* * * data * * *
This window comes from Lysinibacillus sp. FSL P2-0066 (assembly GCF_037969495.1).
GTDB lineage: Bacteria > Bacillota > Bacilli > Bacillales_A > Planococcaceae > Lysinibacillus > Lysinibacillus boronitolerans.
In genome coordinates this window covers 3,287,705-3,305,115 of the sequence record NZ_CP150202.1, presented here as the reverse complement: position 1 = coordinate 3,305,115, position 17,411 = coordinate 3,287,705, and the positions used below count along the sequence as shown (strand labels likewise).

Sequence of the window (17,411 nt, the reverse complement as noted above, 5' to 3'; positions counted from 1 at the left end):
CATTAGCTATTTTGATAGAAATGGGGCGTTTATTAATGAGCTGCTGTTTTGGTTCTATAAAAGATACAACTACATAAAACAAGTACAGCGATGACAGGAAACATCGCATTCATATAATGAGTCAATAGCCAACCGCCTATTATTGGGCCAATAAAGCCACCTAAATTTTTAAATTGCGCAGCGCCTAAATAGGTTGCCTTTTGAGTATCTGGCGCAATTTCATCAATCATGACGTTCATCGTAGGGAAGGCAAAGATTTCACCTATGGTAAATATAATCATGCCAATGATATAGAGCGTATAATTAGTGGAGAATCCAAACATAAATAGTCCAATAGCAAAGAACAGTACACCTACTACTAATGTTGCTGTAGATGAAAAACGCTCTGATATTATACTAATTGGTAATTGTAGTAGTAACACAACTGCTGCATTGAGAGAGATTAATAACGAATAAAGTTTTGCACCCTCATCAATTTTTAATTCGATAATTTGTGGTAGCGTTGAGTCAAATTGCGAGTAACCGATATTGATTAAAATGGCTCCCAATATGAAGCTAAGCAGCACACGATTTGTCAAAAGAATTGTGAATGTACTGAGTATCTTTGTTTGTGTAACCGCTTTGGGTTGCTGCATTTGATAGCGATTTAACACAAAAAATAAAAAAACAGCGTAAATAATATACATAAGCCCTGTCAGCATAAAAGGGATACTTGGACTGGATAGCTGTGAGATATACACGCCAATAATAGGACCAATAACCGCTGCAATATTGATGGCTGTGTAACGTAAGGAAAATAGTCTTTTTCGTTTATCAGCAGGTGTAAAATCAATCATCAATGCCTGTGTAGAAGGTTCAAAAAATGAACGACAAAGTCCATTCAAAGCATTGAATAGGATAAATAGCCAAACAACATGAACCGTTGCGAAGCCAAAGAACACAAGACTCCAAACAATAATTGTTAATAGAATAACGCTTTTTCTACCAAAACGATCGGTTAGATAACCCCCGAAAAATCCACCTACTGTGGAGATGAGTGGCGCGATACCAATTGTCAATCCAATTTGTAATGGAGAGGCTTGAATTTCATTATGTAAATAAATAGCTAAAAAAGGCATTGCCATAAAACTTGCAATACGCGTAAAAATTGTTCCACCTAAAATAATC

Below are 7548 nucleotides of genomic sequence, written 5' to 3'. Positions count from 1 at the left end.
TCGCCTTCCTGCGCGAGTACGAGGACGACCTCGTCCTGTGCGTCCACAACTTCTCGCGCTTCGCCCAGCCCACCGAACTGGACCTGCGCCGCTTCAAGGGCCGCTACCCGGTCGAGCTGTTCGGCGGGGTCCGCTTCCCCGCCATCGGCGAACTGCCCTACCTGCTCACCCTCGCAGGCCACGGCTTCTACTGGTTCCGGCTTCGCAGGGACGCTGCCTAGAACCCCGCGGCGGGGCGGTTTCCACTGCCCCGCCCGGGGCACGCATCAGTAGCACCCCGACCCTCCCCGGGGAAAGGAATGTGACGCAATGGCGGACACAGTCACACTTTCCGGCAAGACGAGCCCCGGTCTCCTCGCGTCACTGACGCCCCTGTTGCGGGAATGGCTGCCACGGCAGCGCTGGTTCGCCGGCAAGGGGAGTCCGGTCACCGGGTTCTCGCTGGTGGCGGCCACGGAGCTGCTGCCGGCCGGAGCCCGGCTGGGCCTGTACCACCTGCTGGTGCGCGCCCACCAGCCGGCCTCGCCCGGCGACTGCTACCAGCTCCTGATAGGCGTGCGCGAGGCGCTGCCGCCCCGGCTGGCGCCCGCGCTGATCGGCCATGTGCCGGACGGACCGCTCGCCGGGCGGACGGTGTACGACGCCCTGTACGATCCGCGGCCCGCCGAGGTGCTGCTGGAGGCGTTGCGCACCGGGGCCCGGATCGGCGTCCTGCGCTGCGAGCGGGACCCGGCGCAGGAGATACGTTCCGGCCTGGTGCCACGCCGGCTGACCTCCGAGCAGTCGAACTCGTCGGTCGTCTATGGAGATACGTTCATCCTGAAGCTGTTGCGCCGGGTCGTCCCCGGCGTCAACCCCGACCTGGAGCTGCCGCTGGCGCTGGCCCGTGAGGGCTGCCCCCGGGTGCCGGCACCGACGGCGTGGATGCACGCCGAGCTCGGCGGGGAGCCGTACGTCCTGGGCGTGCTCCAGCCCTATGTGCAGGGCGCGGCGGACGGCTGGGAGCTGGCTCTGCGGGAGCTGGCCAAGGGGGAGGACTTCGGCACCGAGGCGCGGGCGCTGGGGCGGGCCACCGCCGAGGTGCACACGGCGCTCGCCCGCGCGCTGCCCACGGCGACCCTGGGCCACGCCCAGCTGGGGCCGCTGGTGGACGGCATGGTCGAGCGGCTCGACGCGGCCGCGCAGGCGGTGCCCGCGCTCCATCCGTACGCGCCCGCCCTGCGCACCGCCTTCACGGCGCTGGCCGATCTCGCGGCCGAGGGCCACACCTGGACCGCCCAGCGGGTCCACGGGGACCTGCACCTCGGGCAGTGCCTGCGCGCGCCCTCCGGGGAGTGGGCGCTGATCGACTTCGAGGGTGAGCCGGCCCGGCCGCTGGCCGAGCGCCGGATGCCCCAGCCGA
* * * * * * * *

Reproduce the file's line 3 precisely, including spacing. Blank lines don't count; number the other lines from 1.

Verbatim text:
In genome coordinates this window covers 3,287,705-3,305,115 of the sequence record NZ_CP150202.1, presented here as the reverse complement: position 1 = coordinate 3,305,115, position 17,411 = coordinate 3,287,705, and the positions used below count along the sequence as shown (strand labels likewise).